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Anaheim Coin Firm Agrees to Restitution for Irate Purchasers After State Files Suit

Times Staff Writer

To settle allegations of false advertising and unfair business practices, an Anaheim commemorative coin manufacturer has agreed to pay $150,000 restitution to dissatisfied investors.

The state attorney general’s office filed a civil complaint Wednesday against Rarities Mint Inc. and its president, Ian Simpson, in Orange County Superior Court in Santa Ana. At the same time, Simpson, agreed to pay restitution and $60,000 in civil penalties without admitting any wrongdoing.

Named in the complaint were 15 plaintiffs who each had purchased between $200 and $61,500 worth of gold and silver commemorative coins.

Rarities contracts with government agencies and private organizations, such as the Hollywood Chamber of Commerce, to make commemorative coins that are sold to collectors and investors, Jerry Smilowitz, deputy attorney general, said.

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According to the complaint, telephone salespeople falsely offered customers an unconditional buyback plan, quick deliveries and bank financing. The sales representatives allegedly claimed that the company was an authorized representative of the U.S. Mint, threatened to make damaging consumer credit reports against people who changed their minds about a purchase and failed to provide written contracts or cancellation policies as required by state law.

The state began its investigation in 1986 after receiving complaints from dissatisfied investors. Smilowitz said Rarities changed its business practices in 1987 after being contacted by investigators and stopped direct sales to the public. It continues to operate as a wholesale business making coins and selling them to dealers and retailers.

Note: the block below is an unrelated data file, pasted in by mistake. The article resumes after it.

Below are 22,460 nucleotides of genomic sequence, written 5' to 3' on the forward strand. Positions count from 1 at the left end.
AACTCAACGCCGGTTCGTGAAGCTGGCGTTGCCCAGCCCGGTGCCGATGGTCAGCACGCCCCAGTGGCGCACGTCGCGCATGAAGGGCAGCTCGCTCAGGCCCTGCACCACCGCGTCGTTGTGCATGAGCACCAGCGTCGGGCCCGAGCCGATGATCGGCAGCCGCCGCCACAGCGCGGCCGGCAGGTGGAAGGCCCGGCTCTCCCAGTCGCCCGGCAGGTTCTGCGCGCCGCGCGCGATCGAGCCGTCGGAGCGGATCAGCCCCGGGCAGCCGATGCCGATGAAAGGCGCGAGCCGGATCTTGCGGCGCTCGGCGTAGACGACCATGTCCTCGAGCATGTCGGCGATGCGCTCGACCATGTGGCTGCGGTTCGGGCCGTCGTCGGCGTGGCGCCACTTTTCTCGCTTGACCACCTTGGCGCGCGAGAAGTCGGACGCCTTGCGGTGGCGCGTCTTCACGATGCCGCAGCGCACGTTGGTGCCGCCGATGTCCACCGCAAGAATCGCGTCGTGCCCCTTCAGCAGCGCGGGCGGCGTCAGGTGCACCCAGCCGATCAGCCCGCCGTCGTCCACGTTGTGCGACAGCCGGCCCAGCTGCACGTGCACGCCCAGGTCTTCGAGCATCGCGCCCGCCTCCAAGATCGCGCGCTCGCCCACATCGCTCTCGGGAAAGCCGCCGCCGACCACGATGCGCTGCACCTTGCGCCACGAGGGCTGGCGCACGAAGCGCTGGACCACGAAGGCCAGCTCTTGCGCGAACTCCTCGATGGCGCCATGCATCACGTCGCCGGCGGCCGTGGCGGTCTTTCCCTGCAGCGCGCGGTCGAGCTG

Customers, many of whom bought coins with the intention of selling them later at a profit, complained that they were told by sales people that coins could be sold back to Raritiesanytime at the purchase or market price, Smilowitz said.

But later, buyers were informed that they had to wait 6 months for the buyback, Smilowitz said. “Then they would charge a processing fee. Or they would say ‘I can’t confirm the buyback, I’ll get back to you.’ Of course they wouldn’t call back.”

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Smilowitz said the company sometimes bought back coins, but often at a lower market price.

Buyers also complained that delivery of coins was promised within 2 or 3 weeks, but were sometimes 6 months late.

Rarities attorney Douglas Smith said the firm admitted no wrongdoing in settling the case.

“We basically made a business decision, that rather than litigate those claims, we decided to work out an agreement with the attorney general’s office,” Smith said.

The complaints stemmed from sales that occurred before 1987, “when Rarities was a much younger organization,” Smith said. The company incorporated in 1984.

Smith said that at least three sales employees were dismissed because of the allegations.


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